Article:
Five Transformative Episodes in the History of the American Hospital
Our historical idea of a hospital as a place of hospitable refuge and/or a place for the provision of scientifically skilled and compassionate care for the sick has evolved. Hospitals are now linked to outpatient care, health professions education, biomedical research, and employment of physicians and frequently constitute a major component of the local economy. They are unquestionably an important part of the national economy.
In this chapter the author explores five transformative episodes in the history of the American hospital: the founding of public hospitals, the creation of a robust system of Roman Catholic hospitals, the rise and fall of the American Jewish hospital, the desegregation of southern hospitals during the US civil rights movement, and the changing relationship between hospitals and medical schools in the provision of undergraduate medical education.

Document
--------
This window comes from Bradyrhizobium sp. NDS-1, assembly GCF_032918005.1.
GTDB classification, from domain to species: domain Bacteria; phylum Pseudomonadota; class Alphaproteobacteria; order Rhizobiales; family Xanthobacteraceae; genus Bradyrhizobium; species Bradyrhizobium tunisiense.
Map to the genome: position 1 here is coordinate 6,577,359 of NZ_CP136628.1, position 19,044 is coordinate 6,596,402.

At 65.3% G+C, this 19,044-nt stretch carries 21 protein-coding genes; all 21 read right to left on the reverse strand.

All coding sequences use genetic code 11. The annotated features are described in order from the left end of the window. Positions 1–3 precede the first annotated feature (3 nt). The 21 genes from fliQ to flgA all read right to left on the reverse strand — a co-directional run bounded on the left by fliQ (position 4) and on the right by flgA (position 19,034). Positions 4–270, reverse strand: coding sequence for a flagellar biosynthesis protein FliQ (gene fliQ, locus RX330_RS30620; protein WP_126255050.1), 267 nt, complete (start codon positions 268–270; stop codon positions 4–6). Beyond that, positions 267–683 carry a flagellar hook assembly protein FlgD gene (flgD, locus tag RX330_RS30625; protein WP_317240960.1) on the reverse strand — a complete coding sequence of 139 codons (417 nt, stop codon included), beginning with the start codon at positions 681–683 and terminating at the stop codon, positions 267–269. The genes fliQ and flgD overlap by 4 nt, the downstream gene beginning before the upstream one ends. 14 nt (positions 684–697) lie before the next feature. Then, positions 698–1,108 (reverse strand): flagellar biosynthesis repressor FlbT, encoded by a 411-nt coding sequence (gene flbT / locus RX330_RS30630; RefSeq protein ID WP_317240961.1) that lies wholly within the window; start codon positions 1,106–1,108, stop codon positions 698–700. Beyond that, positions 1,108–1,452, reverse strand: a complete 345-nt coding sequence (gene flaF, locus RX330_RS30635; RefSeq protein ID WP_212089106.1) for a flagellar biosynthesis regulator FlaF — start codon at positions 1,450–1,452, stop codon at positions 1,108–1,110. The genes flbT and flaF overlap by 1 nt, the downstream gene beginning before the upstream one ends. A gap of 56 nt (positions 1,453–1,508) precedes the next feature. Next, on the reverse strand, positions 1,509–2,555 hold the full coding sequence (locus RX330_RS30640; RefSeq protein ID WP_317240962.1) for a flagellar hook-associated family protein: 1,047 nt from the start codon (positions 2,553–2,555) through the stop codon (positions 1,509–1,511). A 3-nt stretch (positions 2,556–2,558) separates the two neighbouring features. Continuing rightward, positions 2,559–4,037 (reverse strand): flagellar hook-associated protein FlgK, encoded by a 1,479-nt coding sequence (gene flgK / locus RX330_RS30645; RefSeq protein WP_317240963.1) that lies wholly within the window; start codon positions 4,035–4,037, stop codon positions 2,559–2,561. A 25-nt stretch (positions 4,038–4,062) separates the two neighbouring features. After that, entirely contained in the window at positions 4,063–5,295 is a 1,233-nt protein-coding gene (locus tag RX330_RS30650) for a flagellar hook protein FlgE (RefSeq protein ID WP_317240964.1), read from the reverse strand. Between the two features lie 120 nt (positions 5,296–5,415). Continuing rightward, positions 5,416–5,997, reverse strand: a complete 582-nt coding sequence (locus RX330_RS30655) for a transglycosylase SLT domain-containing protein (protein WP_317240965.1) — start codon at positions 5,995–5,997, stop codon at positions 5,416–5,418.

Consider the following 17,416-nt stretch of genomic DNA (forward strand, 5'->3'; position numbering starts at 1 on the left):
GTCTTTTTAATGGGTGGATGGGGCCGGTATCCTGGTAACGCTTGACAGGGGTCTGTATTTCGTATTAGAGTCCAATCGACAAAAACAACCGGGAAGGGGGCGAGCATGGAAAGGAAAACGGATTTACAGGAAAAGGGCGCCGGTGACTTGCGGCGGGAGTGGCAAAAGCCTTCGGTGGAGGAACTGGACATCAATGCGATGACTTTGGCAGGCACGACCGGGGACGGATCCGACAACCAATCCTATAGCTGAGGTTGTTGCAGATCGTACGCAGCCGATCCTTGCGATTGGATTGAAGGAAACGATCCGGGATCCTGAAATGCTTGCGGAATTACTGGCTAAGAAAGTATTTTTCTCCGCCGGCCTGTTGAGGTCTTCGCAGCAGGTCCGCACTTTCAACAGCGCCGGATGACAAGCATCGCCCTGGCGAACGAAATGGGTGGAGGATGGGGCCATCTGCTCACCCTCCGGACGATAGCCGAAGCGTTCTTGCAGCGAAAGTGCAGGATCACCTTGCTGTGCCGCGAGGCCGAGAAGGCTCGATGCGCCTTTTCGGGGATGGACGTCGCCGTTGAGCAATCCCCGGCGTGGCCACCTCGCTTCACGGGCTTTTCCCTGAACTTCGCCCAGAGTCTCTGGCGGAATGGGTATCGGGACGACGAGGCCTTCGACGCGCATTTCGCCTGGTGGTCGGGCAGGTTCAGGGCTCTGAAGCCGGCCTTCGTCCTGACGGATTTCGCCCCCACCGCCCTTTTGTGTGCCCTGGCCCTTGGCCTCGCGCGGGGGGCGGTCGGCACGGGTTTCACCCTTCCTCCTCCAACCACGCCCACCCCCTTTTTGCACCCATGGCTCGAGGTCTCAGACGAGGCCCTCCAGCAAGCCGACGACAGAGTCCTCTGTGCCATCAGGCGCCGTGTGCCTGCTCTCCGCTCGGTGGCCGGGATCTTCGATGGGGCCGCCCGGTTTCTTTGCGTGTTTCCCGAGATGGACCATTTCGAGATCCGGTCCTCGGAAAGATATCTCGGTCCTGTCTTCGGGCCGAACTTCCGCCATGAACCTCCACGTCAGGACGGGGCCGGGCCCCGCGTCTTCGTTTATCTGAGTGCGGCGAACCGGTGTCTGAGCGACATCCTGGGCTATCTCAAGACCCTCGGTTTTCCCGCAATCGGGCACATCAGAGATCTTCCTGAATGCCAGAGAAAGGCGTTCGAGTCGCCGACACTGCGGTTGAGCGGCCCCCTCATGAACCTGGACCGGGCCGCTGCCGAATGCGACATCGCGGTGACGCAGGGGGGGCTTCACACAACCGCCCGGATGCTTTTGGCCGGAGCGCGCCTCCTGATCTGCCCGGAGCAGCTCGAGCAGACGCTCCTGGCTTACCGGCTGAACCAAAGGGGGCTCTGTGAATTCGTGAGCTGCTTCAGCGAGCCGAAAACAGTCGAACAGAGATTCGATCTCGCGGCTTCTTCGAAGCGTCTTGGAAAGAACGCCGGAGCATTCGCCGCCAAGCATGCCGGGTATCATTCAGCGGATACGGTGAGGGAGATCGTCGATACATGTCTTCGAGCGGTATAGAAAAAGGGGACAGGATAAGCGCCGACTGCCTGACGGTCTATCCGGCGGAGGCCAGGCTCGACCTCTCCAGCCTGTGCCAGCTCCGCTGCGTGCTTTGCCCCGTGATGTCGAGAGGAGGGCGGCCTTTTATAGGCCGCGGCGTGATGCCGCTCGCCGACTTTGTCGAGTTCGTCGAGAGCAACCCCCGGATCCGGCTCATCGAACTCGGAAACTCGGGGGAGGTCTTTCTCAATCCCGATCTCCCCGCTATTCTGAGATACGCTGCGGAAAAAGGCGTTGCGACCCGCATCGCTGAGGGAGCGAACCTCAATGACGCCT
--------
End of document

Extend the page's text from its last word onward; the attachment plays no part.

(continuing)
These episodes illustrate how the historical development of American hospitals, like all of medical history, is a fundamentally social activity that takes place in a particular context of time and place.
KeywordsFor-profit medical education History of hospitals History of public hospitals Hospital desegregation Jewish hospitals Offshore medical schools Roman Catholic hospitals
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